If I had just ten seconds to share nutrition advice, I know exactly what I would say: Eat more fruits and vegetables. And I don’t think that would surprise anyone. We all know that fruits and vegetables are nutritional powerhouses, rich in not only fiber but also phytonutrients, and everyone knows it’s a good idea to eat more of them. Especially since most of us don’t eat enough produce to begin with.
Now, the brand managers in the food industry know that we know we should eat more fruits and vegetables. This is why there are so many processed food items containing fruit-related words, or some version of the actual word “fruit.” Vegetables, too, to a lesser extent. Like vegetable oil. And which “vegetable” would that be, please? Continue reading
Did you know that there’s a massive difference between “cereal” and “breakfast cereal?’ Cereal means grain, such as brown rice, bulgur wheat, oatmeal (not microwave-able), millet, amaranth, spelt. Breakfast cereal means Coco Krispies, Frosted Flakes, Life Cereal, Raisin Bran (one of the highest sugar breakfast cereals on the market). Cheerios and Kashi, too, in case you were wondering. Cereal comes from the field; breakfast cereal comes from the factory. Continue reading
Nowadays there’s a lot of talk about “real” food. What is “real” food? It’s food that has not been processed, refined, stripped, polished, fortified, enriched or otherwise modified. It’s basically fruit, vegetables, legumes, nuts, seeds, grains, fish, eggs, dairy products, and meats, like poultry, beef, and game, and including all the wonderful variations of these things that our brains are capable of inventing. If it’s not food, then it’s manufactured calories. This post is designed to help you figure out how to tell the difference. Continue reading
Imagine a diabetic character on TV who suddenly begins to act a little strangely, but is not too confused to murmur, “I think my blood sugar is too low.” Everyone on screen runs for something sugary that the character will absorb quickly. Orange juice, or maybe Coke. Sweet drinks like juices and sodas, with up to 12 (!) teaspoons of sugar per can, are great for spiking your blood sugar. None for me, thanks. Continue reading
A friend of mine says that ultraprocessed items don’t nourish, but rather they entertain. A few weeks ago I saw a commercial for Lay’s Potato Chips whose tag line was “Good food for the fun of it.” That sure sounds like entertainment to me.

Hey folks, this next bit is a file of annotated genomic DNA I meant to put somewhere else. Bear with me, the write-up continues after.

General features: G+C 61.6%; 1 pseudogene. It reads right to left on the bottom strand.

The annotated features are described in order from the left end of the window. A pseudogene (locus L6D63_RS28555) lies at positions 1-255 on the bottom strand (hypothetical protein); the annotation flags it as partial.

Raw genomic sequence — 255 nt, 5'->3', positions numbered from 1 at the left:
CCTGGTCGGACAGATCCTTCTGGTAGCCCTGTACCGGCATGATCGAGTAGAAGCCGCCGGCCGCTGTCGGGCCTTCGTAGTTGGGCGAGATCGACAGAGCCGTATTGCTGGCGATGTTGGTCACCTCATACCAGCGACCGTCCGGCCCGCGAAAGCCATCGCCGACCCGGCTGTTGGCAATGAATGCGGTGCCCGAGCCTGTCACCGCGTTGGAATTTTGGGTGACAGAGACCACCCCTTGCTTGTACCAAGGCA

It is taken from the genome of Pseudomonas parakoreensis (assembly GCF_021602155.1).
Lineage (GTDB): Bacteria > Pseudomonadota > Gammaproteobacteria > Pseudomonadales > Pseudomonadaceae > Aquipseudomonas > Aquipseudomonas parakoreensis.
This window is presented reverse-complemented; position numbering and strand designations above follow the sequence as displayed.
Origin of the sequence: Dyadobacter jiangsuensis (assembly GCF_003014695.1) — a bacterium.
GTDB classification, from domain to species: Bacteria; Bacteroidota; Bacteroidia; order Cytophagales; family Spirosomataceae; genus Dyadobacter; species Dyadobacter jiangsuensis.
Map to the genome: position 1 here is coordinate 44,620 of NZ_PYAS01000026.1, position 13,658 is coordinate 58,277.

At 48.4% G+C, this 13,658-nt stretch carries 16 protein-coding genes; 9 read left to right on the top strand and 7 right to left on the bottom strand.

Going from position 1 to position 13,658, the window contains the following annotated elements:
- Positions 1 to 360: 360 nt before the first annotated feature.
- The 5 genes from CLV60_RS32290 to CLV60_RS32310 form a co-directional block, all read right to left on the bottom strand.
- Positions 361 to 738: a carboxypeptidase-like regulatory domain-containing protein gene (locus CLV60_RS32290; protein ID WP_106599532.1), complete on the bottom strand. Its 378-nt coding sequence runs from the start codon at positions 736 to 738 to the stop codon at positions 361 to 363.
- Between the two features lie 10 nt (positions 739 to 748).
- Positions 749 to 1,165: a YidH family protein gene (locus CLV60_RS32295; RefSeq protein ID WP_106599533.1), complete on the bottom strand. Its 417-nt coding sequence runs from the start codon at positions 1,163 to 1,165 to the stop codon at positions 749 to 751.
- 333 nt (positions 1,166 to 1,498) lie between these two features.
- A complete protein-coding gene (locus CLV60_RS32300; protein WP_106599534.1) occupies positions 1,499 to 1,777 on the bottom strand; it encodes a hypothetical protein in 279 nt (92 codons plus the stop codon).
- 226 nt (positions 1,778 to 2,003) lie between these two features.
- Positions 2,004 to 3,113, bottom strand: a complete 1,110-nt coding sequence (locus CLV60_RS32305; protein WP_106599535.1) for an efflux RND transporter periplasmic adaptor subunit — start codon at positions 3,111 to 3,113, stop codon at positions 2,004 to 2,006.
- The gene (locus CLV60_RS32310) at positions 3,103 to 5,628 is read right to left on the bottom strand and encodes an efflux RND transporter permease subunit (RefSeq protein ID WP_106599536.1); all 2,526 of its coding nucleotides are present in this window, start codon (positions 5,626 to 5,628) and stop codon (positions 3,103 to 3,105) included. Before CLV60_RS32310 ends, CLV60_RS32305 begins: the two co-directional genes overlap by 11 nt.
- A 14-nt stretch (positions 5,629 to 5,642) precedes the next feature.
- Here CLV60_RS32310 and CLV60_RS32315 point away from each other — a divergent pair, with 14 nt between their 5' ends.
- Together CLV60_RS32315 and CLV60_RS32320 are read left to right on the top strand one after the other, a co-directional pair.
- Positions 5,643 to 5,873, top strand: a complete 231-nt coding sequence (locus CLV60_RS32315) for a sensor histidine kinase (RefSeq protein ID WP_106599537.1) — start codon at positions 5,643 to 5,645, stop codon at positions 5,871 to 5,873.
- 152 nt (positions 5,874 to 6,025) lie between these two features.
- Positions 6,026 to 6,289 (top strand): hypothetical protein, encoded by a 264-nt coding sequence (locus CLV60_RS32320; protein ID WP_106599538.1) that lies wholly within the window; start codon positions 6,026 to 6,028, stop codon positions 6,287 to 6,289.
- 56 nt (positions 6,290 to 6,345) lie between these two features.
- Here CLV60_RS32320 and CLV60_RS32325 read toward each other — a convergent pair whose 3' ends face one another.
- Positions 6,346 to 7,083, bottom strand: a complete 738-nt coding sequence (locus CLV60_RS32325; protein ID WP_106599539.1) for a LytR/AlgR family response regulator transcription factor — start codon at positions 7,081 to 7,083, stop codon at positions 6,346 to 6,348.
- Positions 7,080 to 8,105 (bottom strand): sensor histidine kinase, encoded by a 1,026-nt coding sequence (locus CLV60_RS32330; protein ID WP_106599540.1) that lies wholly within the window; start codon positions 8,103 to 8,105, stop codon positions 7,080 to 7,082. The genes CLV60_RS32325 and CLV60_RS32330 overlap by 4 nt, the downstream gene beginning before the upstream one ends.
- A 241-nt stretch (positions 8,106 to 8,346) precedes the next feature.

In life, one always has to choose between quantity and quality. If your goal is to obtain an item of the highest possible quality, then it doesn’t matter how much you get. Like a sample of uranium. When it’s quality you’re after, it doesn’t matter whether you end up with a microgram or a kilogram. The issue of its purity is not negotiable, so the amount is secondary. But when it’s quantity you seek, it doesn’t matter whether the end result is purity or perfidy, perfect or problematic. Continue reading
A few months ago I wrote about the “high margin-to-cost” breakfast cereal business. I have a few more thoughts, this time not specifically about the product itself, but about the pervasive use of fruity words in the naming of those breakfast cereals. Continue reading
Let’s talk about breakfast cereals, shall we? Developed by a couple of enterprising health spa owners from Battle Creek, Michigan, they originally provided an economical use for the crumbs that fell to the bottom of the bread ovens. The word “cereal,” which simply means grain, comes from Ceres, the Roman goddess of agriculture. Breakfast cereal? That’s a marketing term. Continue reading
Today I’d like to speak about something that has been on my mind all week, and that something is “the message.”
As we all know, over the past 100 years the processed food industry has developed ever more sophisticated strategies for influencing the public to purchase an ever-growing proportion of processed edibles to replace real food. And the industry has been so successful in this endeavor, if you want to call it that, that ⅔ of Americans are now overweight, and 50 percent are expected to carry a diagnosis of diabetes by age 65. Continue reading